Buffalo Hump met with Sam Houston in late 1843 while Houston was president of the Republic of Texas. Near the end of Houston’s second and final term, Houston desired to forge a treaty with the Comanche. Houston, Buffalo Hump and another chief, Old Owl, discussed a tentative area that would be set aside for the Comanche. Old Owl had also come to prominance after the Council House Fight. He was mostly considered to be a civil chief, although he is known to have also led some raids in his early years. Near the end of the 1840s, Old Owl is believed to have succumbed to a cholera epidemic that had swept through the tribe immediately on the heels of a smallpox epidemic the year before.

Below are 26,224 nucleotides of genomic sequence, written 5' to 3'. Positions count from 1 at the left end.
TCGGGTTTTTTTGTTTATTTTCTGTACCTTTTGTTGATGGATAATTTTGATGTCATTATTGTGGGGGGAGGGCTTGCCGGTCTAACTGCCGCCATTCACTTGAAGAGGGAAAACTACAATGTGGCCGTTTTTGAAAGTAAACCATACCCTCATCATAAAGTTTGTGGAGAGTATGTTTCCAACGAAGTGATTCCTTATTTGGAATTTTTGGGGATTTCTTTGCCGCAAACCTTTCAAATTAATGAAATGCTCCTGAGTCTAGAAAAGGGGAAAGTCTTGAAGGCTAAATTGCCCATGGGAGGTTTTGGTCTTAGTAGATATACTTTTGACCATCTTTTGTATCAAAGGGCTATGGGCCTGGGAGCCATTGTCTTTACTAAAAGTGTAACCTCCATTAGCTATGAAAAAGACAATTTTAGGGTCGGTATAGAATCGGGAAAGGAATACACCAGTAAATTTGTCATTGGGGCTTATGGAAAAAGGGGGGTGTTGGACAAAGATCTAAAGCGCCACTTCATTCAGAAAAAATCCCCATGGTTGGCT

The land offered to the tribes under Houston’s 1843 proposed treaty with the Comanche and other tribes would have been large, though the written descriptions of it are somewhat confusing. It was to be a vast area that would have begun near the Red River, extended to include the sacred lands of Comanche Peak, now in Hood County, proceeded southwesterly to near the current town of Menard extending nearly to the Rio Grande. Nevertheless, Buffalo Hump was not satisfied with the terms and refused to sign the treaty as presented, so it was withdrawn by Houston. One can only speculate whether the Texas Legislature would have ratified the treaty even if it had been signed, since Houston (sarcastically referred to as the “best friend the Indians ever had”) experienced considerable opposition to any treaty with the tribes. This was to be one of the last opportunities to fashion an agreement between the Republic and the Comanche, since shortly thereafter, Texas became part of the United States. Following this development, Texas obtained significant support from the United States Army against the Comanche and its foe to the south, Mexico. Buffalo Hump finally surrendered, but not until after several more years of Comanche raids.